TRIBUTES have been paid to the oldest surviving member of Bomber Command who helped take down the pride of the German Navy in World War Two.
Archie Johnstone, who lived for several decades in Grange-over-Sands, has died at the age of 99.
Mr Johnstone, a father-of-two, served as a bomb aimer with the Dambusters Squadron and was one of the team which took out the feared Tirpitz battleship in a daring raid over Norwegian fjords in 1944.
Now his friends in South Lakeland have hailed his bravery. “He was a true gentleman,” said friend, Frank Lomas, of Flookburgh.
“He was quiet and unassuming and wasn’t the type who’d show off about any of the things he did in the war. But he had some amazing things to tell you once you got to know him.”
Mr Johnstone was a member of 44 Rhodesia Bomber Squadron but was picked to join the 617 Squadron after the Dambusters raids.
In the penultimate year of the war, when he was 30, he helped sink the Tirpitz as it guarded the sea off the coast of Norway, where it had been sited to stop the allies from reaching Russia.
The attack – using Barnes Wallis’s ‘Tallboy’ bombs – took place in the Arctic Circle on November 12, 1944, from around 12,000 feet.
The operation sank the heavily-armed ship, taking with it Hitler’s naval power in northern waters.
The battleship had lain in a girdle of torpedo nets in the Tromso fjord and for more than two years the Allies had been trying to get her.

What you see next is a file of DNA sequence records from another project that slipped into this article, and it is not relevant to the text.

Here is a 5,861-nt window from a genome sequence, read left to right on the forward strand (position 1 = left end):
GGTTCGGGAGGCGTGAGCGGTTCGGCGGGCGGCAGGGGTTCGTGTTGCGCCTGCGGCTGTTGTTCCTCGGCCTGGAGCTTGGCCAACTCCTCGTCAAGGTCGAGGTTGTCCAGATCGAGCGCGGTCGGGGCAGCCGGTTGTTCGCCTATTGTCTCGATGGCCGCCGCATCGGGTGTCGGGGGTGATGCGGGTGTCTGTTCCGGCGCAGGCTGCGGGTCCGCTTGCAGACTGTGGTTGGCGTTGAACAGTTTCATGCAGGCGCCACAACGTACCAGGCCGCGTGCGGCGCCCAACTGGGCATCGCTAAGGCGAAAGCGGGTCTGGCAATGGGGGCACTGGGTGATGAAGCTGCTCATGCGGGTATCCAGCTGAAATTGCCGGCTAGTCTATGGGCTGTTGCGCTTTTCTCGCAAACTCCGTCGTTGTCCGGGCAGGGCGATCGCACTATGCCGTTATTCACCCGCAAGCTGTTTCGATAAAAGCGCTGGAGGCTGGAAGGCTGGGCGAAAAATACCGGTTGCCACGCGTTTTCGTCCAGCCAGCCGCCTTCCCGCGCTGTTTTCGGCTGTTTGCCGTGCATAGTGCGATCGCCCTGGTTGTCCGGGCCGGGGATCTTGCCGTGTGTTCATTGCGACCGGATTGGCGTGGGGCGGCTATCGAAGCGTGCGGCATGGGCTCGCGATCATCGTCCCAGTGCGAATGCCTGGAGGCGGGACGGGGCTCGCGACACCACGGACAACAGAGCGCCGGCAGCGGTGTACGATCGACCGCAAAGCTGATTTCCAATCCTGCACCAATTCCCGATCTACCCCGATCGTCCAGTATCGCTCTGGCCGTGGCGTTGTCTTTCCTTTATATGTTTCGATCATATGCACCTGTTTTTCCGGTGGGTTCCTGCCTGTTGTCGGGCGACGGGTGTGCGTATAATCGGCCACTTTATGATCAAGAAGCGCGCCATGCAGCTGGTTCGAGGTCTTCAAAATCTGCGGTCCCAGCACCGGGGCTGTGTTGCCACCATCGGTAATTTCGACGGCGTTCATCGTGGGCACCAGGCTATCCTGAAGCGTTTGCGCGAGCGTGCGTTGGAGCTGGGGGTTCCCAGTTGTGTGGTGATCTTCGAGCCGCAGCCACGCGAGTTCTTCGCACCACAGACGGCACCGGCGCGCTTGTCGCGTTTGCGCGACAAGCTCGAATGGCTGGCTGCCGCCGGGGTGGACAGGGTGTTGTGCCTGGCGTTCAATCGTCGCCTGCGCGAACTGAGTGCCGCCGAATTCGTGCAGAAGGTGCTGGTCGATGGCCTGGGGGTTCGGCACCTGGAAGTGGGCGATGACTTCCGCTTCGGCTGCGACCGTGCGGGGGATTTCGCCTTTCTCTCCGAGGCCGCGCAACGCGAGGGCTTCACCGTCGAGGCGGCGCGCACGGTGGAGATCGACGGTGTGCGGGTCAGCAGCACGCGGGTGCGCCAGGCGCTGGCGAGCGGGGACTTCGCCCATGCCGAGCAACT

“They played a huge part in the war effort,” continued Mr Lomas.
“It was a privilege to have known him.”
Mr Johnstone was born in Scotland but moved to Cumbria with his family as a small child.
As an adult he worked as a policeman in Windermere, before joining the RAF. His choice had been air crew or commandos. He thought the RAF sounded less dangerous.
His first mission was dropping propaganda leaflets over a Paris suburb. It was in the 44 Squadron that Mr Johnstone had his baptism with Lancasters, carrying 8,000, 4,000 and 1,000lb bombs. In one night they lost eight aircraft, each with a crew of seven men.
After moving to Grange, where he lived on Highfield Road, he became president of the town’s branch of the Royal British Legion and was involved with the Royal Air Forces Association.
In his final months he lived in Skelmersdale, close to his son, Robert, and on his 98th birthday a Lancaster Bomber flew over his nursing home at Birch Green as a mark of respect.
“Archie was a perfect gentleman who was 100 per cent dedicated to supporting The Royal British Legion," said Ron Mein, Member of the Royal British Legion’s Lancashire County Committee.
"He worked tirelessly to support fellow veterans of the Armed Forces and I can say it was a pleasure to have known him.”
South Lakes MP Tim Farron said: "His heroism will live on and will be a marker for the next generation. People like Archie, in our darkest hour, made Britain great.”
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